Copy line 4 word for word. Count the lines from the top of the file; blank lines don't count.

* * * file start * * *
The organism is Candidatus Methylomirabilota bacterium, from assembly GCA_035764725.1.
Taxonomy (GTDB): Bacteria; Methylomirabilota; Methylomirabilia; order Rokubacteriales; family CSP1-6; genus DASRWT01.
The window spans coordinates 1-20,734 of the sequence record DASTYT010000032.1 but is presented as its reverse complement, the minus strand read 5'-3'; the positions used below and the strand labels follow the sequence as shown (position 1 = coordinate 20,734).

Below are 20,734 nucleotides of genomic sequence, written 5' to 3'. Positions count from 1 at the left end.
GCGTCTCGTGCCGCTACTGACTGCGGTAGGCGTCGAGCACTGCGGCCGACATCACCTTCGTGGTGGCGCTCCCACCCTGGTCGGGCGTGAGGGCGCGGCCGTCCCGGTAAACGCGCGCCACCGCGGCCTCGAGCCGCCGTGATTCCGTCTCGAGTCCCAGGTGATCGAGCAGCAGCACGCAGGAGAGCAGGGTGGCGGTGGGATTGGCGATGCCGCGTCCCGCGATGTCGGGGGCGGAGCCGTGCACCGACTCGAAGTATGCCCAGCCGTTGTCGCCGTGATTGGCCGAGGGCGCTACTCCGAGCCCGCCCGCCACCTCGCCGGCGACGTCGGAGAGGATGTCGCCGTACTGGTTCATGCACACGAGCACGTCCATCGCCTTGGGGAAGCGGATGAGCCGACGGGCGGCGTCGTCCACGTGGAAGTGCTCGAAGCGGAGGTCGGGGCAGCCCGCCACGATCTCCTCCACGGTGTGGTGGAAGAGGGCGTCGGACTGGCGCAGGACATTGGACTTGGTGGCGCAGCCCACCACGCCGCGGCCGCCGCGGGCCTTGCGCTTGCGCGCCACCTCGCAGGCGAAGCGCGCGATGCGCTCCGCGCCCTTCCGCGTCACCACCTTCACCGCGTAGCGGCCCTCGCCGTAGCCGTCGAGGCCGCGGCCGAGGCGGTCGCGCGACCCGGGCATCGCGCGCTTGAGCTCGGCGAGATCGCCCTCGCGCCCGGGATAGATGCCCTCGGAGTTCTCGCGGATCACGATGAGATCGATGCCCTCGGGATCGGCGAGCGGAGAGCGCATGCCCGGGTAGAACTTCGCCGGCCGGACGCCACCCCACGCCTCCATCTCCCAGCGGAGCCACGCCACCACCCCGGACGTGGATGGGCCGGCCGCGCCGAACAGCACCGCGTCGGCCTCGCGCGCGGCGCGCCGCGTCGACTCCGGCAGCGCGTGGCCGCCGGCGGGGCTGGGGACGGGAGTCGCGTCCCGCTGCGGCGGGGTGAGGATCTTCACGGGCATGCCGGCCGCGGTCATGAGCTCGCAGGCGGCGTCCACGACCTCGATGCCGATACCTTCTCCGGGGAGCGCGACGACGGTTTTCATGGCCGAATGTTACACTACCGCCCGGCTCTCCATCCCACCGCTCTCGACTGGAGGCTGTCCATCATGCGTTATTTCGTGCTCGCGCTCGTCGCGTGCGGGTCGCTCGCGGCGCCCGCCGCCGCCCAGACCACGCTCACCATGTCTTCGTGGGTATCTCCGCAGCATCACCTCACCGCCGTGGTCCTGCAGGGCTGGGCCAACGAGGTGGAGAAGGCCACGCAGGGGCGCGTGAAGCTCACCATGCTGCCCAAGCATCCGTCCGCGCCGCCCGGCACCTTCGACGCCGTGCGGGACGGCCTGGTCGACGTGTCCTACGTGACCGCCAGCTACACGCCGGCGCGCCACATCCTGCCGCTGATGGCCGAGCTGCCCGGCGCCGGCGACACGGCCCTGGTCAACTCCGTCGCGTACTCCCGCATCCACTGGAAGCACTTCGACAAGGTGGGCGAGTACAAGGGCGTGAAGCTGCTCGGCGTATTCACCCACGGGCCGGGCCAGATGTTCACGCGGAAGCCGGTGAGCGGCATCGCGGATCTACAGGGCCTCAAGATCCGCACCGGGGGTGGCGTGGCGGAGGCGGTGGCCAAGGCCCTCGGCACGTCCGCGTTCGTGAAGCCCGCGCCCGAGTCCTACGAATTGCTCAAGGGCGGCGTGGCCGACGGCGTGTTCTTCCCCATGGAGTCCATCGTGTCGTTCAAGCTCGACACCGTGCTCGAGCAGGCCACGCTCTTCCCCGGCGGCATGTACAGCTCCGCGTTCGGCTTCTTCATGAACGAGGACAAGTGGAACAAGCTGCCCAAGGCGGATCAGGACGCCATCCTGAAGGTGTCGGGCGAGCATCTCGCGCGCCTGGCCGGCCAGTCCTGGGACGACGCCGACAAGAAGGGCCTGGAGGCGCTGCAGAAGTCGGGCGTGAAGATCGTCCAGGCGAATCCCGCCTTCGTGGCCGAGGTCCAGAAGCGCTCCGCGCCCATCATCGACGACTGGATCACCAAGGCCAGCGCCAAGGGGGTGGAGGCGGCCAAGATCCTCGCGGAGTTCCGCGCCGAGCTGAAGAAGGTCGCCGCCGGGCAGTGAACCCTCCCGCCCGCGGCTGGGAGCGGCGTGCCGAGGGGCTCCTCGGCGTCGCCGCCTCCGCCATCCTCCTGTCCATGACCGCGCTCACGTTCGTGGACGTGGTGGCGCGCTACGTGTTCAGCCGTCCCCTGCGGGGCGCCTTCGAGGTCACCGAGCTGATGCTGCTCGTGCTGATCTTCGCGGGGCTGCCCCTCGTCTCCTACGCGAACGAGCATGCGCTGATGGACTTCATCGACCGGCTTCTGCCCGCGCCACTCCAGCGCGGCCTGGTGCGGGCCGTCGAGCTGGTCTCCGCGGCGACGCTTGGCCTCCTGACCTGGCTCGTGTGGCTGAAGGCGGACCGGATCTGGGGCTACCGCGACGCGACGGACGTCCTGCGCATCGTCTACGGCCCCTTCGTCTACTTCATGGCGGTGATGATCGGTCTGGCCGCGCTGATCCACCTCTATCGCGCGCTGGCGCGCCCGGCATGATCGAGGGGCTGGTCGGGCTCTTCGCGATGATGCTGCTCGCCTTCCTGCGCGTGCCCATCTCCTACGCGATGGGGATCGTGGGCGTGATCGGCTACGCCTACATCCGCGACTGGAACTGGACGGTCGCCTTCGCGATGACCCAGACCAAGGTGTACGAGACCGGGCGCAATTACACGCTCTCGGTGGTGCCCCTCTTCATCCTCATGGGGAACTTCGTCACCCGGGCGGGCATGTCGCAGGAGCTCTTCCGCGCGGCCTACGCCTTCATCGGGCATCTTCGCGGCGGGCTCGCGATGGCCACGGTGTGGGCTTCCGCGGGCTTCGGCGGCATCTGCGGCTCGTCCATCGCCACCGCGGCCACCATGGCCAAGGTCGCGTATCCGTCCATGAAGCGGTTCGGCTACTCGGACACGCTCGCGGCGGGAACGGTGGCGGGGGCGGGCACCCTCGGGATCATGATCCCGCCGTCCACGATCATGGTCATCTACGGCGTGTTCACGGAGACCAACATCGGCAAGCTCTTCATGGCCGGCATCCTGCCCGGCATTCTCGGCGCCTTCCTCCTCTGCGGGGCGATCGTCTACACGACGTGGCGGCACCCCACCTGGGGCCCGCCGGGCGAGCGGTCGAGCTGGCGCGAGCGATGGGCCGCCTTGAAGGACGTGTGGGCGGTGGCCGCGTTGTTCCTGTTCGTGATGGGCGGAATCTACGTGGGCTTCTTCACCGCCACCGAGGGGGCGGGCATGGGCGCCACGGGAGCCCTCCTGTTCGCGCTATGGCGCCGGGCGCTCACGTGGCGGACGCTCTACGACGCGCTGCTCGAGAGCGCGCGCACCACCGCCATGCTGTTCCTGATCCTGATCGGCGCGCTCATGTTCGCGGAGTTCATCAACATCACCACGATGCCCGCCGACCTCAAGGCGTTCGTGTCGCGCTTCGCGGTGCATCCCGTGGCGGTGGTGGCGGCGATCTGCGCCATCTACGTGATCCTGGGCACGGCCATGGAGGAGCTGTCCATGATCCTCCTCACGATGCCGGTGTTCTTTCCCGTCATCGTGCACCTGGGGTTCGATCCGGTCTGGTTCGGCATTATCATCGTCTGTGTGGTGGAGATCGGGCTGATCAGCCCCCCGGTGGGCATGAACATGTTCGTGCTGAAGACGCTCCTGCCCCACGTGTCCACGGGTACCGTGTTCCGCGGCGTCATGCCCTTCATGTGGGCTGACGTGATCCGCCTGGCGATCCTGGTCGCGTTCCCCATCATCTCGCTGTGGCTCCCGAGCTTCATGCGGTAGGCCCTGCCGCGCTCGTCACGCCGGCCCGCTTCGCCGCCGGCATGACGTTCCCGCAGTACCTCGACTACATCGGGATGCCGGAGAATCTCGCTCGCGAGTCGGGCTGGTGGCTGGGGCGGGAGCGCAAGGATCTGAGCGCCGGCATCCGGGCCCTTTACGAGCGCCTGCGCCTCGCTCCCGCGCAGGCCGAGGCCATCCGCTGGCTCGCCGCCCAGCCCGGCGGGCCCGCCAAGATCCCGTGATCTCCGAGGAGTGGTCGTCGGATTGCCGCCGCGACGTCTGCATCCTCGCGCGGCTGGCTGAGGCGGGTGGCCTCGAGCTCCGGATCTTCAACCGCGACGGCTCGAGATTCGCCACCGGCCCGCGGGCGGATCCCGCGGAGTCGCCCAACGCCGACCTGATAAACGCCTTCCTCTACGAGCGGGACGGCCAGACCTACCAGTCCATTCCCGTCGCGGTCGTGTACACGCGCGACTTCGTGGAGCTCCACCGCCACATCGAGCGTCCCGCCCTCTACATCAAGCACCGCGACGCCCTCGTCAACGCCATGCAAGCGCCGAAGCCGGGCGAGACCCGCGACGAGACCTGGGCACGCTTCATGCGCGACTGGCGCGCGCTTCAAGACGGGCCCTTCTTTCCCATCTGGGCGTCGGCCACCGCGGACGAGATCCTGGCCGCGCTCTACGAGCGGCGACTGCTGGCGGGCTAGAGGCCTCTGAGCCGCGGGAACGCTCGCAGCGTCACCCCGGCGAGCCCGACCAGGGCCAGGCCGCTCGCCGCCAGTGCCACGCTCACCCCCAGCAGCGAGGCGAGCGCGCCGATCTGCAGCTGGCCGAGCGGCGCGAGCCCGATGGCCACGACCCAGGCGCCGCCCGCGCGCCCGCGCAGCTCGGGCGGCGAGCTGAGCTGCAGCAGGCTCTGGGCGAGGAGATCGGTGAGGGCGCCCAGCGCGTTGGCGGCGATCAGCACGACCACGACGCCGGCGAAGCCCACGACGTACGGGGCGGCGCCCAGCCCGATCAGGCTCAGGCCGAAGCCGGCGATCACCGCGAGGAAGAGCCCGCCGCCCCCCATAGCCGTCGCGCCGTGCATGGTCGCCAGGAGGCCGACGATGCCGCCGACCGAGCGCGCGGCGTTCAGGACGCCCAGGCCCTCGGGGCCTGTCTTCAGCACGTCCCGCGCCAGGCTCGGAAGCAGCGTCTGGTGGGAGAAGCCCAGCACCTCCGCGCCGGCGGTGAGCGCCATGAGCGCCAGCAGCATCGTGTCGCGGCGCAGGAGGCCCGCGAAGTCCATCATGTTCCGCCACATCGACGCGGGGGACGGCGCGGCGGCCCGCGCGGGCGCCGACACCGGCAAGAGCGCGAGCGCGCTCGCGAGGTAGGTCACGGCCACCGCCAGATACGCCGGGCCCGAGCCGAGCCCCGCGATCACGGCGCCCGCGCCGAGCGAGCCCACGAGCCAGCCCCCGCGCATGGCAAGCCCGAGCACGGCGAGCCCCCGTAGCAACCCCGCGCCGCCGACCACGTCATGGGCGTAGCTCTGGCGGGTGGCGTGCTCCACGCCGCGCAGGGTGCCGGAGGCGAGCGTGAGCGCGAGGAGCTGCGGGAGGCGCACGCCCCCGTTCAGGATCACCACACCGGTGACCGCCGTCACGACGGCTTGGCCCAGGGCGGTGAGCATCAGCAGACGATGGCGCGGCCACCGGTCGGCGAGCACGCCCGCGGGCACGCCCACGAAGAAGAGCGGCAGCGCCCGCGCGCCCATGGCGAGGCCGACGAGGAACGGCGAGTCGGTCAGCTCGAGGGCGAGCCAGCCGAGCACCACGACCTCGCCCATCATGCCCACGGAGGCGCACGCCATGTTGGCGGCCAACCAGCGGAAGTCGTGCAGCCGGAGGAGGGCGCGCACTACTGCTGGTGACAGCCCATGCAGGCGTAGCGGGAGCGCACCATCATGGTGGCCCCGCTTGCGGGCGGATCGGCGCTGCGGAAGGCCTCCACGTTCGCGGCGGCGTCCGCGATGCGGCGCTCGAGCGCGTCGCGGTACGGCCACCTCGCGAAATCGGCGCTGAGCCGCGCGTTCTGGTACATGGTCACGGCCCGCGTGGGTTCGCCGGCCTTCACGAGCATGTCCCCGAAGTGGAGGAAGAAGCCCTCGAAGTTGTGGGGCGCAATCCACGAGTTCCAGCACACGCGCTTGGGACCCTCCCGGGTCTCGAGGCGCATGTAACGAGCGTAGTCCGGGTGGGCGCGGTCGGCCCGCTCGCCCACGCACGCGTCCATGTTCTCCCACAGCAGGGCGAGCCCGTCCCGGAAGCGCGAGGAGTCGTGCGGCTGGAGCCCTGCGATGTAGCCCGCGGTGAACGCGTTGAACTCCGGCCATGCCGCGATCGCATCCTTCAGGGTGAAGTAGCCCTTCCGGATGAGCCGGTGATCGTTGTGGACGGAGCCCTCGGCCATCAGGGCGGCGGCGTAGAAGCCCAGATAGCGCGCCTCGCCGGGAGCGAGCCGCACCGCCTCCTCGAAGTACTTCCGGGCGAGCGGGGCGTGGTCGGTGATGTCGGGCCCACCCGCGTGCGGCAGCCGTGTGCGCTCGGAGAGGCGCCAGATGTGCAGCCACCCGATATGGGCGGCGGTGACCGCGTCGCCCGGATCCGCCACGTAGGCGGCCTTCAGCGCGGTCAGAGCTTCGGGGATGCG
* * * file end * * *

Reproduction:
Below are 20,734 nucleotides of genomic sequence, written 5' to 3'. Positions count from 1 at the left end.